In his newly adopted city, Kayse immediately started working and going to school. He rediscovered his calling for advocacy work when he took on a job at a local social service agency that served the needs of refugees. He served the role of African Youth Coordinator, which involved setting up after-school programs in different public schools
“That was the first time since becoming a refugee myself that my work has come full circle,” he said.
Early experience served as a rude awakening in power plays involved even in grassroots advocacy work. “On my third day on the job, I began working on my first case, advocating for a refugee student who was expelled from school. When he and I went to his school to talk to administrators, I could never forget how unfriendly the reception was. They were extremely rude to us; the hostility was not even hidden,” he said.
When he reported the incident to his supervisor, she talked to school officials to demand an explanation. Kayse went back to the school the next day, and was surprised that “the dynamics totally changed. They were so apologetic, and took care of everything. I realized that the change wasn’t about me, and it wasn’t about being just and fair. The change came about because of the authority of the agency behind me,” he said.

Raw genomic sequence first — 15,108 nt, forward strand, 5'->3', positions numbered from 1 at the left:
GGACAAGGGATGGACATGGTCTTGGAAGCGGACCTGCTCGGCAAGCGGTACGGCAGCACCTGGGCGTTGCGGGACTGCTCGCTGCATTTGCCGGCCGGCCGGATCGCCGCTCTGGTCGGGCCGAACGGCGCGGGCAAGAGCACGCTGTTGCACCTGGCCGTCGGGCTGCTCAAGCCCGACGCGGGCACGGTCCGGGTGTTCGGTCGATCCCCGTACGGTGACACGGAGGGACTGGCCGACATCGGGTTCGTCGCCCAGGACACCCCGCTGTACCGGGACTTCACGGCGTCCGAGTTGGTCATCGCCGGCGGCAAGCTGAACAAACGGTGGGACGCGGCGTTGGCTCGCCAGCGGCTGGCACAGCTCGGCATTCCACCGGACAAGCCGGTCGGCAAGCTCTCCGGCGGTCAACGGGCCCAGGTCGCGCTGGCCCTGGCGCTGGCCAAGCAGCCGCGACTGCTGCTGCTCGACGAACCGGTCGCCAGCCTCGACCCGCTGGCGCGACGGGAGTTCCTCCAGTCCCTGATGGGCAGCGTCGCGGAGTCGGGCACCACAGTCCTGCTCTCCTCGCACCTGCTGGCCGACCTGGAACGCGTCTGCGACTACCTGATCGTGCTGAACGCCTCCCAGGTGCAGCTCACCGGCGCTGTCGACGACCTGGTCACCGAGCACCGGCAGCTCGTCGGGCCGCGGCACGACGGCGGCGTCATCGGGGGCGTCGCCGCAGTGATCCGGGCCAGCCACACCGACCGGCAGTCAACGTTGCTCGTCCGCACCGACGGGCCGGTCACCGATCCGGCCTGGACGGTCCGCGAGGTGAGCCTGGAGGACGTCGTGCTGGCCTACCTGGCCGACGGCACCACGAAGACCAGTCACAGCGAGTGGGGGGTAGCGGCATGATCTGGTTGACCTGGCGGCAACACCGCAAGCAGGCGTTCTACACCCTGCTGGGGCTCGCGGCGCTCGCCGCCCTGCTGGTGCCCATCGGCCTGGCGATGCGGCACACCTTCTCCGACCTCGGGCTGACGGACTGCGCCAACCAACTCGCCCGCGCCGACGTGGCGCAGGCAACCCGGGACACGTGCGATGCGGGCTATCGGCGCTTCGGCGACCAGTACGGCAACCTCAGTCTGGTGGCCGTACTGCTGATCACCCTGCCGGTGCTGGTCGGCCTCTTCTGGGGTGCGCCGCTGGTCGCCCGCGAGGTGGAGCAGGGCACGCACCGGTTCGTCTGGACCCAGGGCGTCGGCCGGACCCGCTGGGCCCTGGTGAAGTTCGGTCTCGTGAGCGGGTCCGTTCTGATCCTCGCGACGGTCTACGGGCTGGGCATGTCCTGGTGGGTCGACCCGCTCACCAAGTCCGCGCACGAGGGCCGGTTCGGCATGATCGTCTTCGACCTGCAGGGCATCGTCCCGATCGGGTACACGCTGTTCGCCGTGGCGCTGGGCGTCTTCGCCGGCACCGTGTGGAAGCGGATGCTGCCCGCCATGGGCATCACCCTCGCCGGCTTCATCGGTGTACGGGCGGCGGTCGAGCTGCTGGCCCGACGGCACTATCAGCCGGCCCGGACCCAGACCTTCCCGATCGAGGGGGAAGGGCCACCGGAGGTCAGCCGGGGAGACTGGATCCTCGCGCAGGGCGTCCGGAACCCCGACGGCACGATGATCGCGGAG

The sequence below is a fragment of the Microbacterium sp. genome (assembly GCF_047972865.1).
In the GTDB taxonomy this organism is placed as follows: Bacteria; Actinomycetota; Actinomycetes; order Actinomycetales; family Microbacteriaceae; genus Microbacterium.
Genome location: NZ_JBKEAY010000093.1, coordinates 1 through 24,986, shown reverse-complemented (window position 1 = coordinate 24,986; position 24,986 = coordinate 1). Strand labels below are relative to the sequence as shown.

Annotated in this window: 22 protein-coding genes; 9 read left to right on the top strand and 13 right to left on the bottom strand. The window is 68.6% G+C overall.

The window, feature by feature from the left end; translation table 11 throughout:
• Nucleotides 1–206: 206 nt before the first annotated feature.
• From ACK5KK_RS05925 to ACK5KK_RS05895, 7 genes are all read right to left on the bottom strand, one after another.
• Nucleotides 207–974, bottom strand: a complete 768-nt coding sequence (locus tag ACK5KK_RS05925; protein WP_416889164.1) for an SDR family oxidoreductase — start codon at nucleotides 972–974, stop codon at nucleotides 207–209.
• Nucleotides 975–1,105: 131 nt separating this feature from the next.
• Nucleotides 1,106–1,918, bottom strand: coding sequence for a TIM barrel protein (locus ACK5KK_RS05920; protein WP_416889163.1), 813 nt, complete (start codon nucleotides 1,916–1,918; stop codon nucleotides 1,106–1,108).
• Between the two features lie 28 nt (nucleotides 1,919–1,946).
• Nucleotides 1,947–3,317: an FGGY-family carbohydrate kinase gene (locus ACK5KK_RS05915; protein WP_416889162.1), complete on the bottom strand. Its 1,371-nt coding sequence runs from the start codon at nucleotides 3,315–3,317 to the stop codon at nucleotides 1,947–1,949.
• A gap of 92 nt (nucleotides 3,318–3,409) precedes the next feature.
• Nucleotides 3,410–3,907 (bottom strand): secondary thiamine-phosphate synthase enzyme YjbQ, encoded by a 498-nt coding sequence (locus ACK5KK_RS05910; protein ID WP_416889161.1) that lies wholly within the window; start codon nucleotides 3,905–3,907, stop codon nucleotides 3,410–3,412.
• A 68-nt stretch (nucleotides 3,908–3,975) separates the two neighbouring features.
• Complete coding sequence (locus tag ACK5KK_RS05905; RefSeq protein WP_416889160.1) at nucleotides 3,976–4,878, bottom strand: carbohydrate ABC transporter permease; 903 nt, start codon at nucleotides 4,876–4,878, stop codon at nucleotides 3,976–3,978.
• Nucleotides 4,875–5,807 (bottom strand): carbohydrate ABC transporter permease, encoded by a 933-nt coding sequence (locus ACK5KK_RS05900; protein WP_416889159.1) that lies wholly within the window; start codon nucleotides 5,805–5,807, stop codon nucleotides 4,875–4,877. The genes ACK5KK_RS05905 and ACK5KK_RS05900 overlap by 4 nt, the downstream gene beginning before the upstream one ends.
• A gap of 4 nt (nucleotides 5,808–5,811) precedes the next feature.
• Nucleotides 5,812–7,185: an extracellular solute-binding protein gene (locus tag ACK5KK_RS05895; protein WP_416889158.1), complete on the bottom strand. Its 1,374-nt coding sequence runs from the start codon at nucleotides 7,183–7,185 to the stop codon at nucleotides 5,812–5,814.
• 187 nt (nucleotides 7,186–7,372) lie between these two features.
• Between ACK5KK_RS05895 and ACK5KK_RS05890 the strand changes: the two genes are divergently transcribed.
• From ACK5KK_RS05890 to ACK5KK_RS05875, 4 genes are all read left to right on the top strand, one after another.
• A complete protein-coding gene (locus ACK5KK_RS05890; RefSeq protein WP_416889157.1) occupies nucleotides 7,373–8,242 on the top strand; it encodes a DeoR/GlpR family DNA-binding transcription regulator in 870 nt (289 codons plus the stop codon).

Kayse continued his work at the agency, creating after-school programs for refugee students attending Portland Public Schools. “It really taught me a lot about what youth of color are going through in the school system in this city,” he said. “I learned a lot about the dynamics of social services.”
Working with youth also allowed Kayse an opportunity to learn about the issues facing Somali and African refugee and immigrant women. Eventually, Kayse wanted to focus his work beyond providing social services to immigrants and refugees. “I realized that the work shouldn’t simply be about services. The real work is impacting how people are treated in this city, in this state.”
When the 9/11 terror attacks happened, Kayse decided to leave the agency to devote his energies elsewhere. Key incidents led to a new chapter in Kayse’s advocacy and organizing work, such as his exposure to the inner circles of the Somali Women’s Association, learning about the discrimination and harassment suffered by Muslim African immigrant women in Portland streets. Community women shared stories of being thrown garbage at bus stops, spit on, and being called names such as “Osama” while walking along Portland streets.
“I experienced racism in Portland, but not in terms of being a Muslim person. Unless I tell people I’m a Muslim, it’s not easy for people to identify my religion,” he said. “Because they adhere to traditional Muslim dress code, our women are the visible symbols of our religion.”